Photoshop's 3D depth maps are a great way of creating unique 3D mesh shapes. This tutorial will show you how to use pattern fills, 3D tools and options and adjustment layer settings to create a shiny, frilly 3D text effect. Let's get started!
The following assets were used during the production of this tutorial:
1. How to Create a Text Work Path
Create a new 1250 x 800 px document. Then create the text using the font Shintia Script, and set the Size to 350 pt.
Right-click the text layer and choose Create Work Path.
Pick the Direct Selection Tool (A). In the Options bar, click the Path operations icon and choose Merge Shape Components.
2. How to Create a Frill Pattern
Pick the Rectangular Marquee Tool, and create a small selection on one of the text's edges. This will be the repeating unit of the frill pattern, so the size of the selection is the size of the frill pattern unit.
Once you create the selection, create a new layer and name it Pattern.
Pick the Gradient Tool, and set the Foreground and Background Colors to
Then, in the Options bar, choose the Foreground to Background gradient fill, and click the Reflected Gradient icon.
Click-drag from the center of the selection to one of its top or bottom edges to create the gradient fill.
With the selection still active, go to Edit > Define Pattern, type Frill for the Name, and click OK.
Press Command-D to deselect.
3. How to Stroke a Path With a Pattern
Hide the Pattern layer. Create a new layer below it and call it Frill.
Go to Edit > Fill, and change the Contents to Pattern.
Choose the Frill pattern you've just created. Check the Script box, choose Place Along Path, and click OK.
This will open the Place Along Path options and settings.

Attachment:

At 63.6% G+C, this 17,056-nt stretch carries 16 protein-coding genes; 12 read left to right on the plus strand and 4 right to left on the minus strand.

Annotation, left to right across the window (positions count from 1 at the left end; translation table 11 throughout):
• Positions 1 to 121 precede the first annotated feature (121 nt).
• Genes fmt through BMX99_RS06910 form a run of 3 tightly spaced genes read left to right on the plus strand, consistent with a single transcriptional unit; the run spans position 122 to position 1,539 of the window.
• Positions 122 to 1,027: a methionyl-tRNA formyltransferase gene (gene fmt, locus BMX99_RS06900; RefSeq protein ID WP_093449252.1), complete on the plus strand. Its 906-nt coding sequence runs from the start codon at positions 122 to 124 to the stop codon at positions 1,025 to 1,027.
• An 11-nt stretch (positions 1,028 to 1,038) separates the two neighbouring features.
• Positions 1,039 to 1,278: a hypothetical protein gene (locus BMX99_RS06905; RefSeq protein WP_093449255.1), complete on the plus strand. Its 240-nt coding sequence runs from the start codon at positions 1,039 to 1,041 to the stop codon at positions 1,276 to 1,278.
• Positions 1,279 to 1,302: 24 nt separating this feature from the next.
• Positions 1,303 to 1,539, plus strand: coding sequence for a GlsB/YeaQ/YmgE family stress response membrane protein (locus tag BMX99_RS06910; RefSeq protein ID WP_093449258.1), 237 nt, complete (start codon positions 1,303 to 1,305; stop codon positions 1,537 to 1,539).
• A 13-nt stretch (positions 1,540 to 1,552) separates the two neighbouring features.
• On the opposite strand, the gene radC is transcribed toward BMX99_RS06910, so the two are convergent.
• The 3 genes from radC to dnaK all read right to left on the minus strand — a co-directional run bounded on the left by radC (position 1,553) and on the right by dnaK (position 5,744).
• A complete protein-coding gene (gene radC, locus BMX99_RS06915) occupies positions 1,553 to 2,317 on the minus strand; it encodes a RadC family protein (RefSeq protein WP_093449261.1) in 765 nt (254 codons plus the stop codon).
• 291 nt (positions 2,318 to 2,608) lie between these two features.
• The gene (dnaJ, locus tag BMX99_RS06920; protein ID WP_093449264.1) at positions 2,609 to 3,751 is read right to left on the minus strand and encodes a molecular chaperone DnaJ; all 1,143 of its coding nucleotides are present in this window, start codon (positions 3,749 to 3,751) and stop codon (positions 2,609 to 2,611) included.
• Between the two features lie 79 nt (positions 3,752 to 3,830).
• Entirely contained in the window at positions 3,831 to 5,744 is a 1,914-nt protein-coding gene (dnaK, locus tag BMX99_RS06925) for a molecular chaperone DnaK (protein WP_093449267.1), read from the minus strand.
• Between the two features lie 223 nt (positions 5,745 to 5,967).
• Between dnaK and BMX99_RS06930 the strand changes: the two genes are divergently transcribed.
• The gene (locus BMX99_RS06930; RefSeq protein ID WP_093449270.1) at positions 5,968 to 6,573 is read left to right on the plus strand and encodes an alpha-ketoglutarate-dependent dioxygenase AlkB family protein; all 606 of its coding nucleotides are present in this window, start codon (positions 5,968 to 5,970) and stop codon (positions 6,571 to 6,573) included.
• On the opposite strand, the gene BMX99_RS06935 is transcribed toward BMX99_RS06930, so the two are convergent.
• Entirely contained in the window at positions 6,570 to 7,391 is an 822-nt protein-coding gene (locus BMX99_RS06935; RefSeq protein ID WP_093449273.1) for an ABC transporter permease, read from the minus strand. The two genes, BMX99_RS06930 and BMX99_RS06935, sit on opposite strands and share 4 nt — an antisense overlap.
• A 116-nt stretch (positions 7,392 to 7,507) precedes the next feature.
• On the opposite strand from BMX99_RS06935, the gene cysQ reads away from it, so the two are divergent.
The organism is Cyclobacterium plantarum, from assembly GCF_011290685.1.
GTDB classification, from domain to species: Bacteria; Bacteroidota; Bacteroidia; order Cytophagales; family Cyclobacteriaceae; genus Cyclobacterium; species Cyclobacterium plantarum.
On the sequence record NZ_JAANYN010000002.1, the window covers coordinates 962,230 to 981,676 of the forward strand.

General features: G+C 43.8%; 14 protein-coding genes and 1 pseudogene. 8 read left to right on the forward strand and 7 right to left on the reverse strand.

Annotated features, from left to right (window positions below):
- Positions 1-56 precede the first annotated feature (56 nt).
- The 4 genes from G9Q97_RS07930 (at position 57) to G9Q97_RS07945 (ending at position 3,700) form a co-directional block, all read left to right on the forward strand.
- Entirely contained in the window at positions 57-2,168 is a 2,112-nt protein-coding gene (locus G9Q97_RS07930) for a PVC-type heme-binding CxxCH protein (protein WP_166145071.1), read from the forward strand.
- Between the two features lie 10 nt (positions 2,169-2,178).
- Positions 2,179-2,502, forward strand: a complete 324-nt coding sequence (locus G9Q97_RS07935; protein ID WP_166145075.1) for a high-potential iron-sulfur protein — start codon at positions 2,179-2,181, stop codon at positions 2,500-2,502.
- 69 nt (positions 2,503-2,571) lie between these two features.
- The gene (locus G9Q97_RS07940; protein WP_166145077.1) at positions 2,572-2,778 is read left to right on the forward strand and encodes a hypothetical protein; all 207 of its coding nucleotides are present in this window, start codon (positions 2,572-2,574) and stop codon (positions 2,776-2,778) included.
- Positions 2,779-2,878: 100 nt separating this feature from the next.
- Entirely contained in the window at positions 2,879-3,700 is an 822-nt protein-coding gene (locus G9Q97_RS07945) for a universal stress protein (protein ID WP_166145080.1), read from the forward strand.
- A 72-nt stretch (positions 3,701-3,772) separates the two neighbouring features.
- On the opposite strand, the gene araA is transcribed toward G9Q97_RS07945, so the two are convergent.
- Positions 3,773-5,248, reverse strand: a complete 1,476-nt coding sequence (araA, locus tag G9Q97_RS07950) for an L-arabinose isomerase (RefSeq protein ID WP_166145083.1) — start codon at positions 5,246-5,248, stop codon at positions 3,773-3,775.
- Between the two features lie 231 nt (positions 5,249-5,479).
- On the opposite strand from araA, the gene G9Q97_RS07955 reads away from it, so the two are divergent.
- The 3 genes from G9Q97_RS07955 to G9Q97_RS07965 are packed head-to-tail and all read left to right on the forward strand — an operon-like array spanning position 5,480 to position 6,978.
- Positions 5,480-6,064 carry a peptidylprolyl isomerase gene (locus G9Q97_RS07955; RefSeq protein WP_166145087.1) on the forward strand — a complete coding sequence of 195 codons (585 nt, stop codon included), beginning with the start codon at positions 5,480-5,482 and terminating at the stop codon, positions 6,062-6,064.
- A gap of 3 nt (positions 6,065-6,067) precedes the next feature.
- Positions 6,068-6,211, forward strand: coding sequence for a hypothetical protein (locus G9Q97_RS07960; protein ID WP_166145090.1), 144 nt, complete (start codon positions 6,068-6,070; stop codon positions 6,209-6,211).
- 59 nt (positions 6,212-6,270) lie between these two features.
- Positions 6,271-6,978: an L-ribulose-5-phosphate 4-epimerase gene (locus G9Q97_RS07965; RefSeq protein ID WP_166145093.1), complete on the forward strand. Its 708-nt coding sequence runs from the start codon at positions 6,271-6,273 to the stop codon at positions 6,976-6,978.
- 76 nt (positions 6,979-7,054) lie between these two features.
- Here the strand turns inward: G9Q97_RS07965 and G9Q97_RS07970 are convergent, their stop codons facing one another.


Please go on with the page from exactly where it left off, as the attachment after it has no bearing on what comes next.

- Pattern Scale: 1 (Change this if you want to change the size of the frill.)
- Spacing: 0 (This makes sure that the pattern fill units don't overlap.)
- Check the Adjust spacing to fit box.
- Angle from path: -90 (This makes the pattern fill follow the path's direction without being rotated.)
- Distance from path: 0 (This will place the fill exactly on the path.)
- Uncheck the Alternate patterns box to avoid creating patterns on both sides of the path.
- Scale progression: 100 (This makes sure that the fill maintains the same size along the stroke.)
- Uncheck the Skip symbol rotation to ensure that the pattern units follow the path's direction.
- Color randomness: 0
- Brightness randomness: 0.5 (This will change the brightness of the pattern randomly, which makes it more dynamic.)
Once you click OK, the path will be stroked with the pattern fill.
Command-click the text layer's thumbnail to create a selection.
Make sure that the Frill layer is selected, and then hit the Delete button twice to get rid of the work path and the inner part of the frill.
Deselect when done.
4. How to Create 3D Layers
Select the text layer, rename it to Text, and go to 3D > New 3D Extrusion from Selected Layer.
Select the Frill layer, and go to 3D > New Mesh from Layer > Depth Map to > Plane.
What this does is create a 3D mesh by pushing the light areas forward and the dark areas inward.